Buchanan County Sheriff’s Investigator Mike Hess told News-Press NOW there’s no waiting period to report someone missing in Missouri. Photo courtesy of the National Center for Missing and Exploited Children
Unlike TV and the movies, there’s no time someone must wait before reporting a missing person.
According to Buchanan County Sheriff’s Investigator Mike Hess, Missouri’s statutes don’t require a waiting period. In fact, state statute requires law enforcement to act quickly in some cases.
“Under Missouri statue anyone under the age of 21 must be entered into the NCIC database within two hours of being reported missing,” Hess said.
The National Crime Information Center database only is accessible to law enforcement, Hess said. However, other databases are more widely accessible, like the National Missing and Unidentified Persons System.
“It’s accessible by law enforcement, medical examiners and coroners and the families of missing people,” Hess said.
To report someone missing, Hess said whoever wants to submit the report should contact the pertinent law enforcement agency. After a report is taken, the missing persons details will be submitted to the relevant databases.
He said law enforcement sometimes works with outside organizations like the National Center for Missing and Exploited Children to gather more information and to get the word out.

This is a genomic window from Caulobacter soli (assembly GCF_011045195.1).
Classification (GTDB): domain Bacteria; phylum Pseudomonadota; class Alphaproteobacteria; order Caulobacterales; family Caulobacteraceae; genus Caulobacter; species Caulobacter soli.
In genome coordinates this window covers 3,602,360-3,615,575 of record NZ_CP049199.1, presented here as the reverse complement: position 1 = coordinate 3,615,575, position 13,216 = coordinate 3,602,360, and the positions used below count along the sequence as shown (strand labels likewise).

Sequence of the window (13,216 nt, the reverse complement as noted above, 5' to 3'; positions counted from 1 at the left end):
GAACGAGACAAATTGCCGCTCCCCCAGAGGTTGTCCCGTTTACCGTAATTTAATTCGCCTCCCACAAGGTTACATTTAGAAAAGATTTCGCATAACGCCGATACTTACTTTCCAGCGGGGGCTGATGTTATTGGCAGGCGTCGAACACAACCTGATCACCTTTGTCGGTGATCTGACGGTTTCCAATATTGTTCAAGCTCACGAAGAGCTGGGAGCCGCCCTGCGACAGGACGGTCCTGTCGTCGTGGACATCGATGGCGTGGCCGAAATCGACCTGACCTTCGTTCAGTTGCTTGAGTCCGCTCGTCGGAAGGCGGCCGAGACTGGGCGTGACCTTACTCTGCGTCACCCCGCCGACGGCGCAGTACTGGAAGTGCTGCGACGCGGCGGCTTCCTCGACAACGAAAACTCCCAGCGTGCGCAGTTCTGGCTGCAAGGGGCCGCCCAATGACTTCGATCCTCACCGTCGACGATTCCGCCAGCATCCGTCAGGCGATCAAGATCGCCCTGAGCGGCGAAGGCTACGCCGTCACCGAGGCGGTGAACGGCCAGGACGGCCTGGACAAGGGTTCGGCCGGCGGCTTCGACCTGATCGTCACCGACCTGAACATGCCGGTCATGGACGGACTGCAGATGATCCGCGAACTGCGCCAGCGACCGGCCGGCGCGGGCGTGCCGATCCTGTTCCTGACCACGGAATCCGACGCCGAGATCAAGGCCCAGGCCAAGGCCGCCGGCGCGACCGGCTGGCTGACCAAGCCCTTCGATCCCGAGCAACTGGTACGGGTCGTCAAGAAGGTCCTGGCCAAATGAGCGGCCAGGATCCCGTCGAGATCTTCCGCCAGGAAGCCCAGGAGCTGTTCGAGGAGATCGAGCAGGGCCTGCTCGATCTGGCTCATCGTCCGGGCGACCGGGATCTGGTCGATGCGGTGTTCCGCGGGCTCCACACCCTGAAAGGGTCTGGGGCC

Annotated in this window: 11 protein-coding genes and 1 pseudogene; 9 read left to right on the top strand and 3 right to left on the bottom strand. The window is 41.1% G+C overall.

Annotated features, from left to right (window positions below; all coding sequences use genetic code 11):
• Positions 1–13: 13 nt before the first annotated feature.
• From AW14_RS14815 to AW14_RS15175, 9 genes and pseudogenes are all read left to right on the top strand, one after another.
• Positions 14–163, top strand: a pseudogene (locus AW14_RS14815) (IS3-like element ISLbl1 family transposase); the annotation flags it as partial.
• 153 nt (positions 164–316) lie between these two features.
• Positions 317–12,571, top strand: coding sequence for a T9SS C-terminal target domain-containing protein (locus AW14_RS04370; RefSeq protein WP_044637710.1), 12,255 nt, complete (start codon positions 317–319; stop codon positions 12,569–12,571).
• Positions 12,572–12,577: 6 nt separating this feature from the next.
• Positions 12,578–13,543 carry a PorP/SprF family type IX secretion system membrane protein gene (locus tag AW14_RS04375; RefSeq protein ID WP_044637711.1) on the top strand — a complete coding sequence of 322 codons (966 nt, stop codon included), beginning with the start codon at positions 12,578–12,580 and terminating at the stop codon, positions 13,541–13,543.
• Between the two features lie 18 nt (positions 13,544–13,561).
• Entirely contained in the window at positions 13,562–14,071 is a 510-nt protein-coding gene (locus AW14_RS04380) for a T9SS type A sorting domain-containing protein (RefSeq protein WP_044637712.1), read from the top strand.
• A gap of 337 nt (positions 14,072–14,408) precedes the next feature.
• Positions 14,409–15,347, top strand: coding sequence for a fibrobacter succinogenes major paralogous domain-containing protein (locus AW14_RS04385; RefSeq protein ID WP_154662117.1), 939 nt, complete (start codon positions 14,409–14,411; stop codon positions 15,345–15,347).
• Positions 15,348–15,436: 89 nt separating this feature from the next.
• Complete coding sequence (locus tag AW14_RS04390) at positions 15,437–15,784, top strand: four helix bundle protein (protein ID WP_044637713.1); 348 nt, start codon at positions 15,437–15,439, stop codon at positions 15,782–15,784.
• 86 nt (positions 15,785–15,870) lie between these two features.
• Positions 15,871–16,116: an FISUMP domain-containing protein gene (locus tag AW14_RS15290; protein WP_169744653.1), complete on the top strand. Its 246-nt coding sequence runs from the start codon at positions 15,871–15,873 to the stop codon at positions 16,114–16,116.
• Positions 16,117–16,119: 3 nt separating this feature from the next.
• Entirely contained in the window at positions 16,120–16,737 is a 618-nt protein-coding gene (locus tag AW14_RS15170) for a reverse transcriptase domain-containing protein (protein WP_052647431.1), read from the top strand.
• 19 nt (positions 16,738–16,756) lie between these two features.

Locally, law enforcement often send out “Nixle Alerts” that include details about the missing person. In just the past week, the St. Joseph Police Department sent out alerts about two missing children, one of which is believed to be a runaway, according to police Captain Jeff Wilson.
Most cases of missing children are attributed to runaways, as many as 92%, according to NMEC. Some 4% are family abductions, with less than 1% being non-family abductions. In 2018, NMEC said 1 in 7 missing children were likely victims of sex trafficking.
According to NamUs, Missouri currently has 349 open missing persons cases.
No matter the age of a missing person, Hess said it’s important to file a report right away so that law enforcement can get to work.
“If we’re behind or if somebody waits two or three days then it’s more difficult to find (them) and that gap from where they are or where they could be has increased,” he said.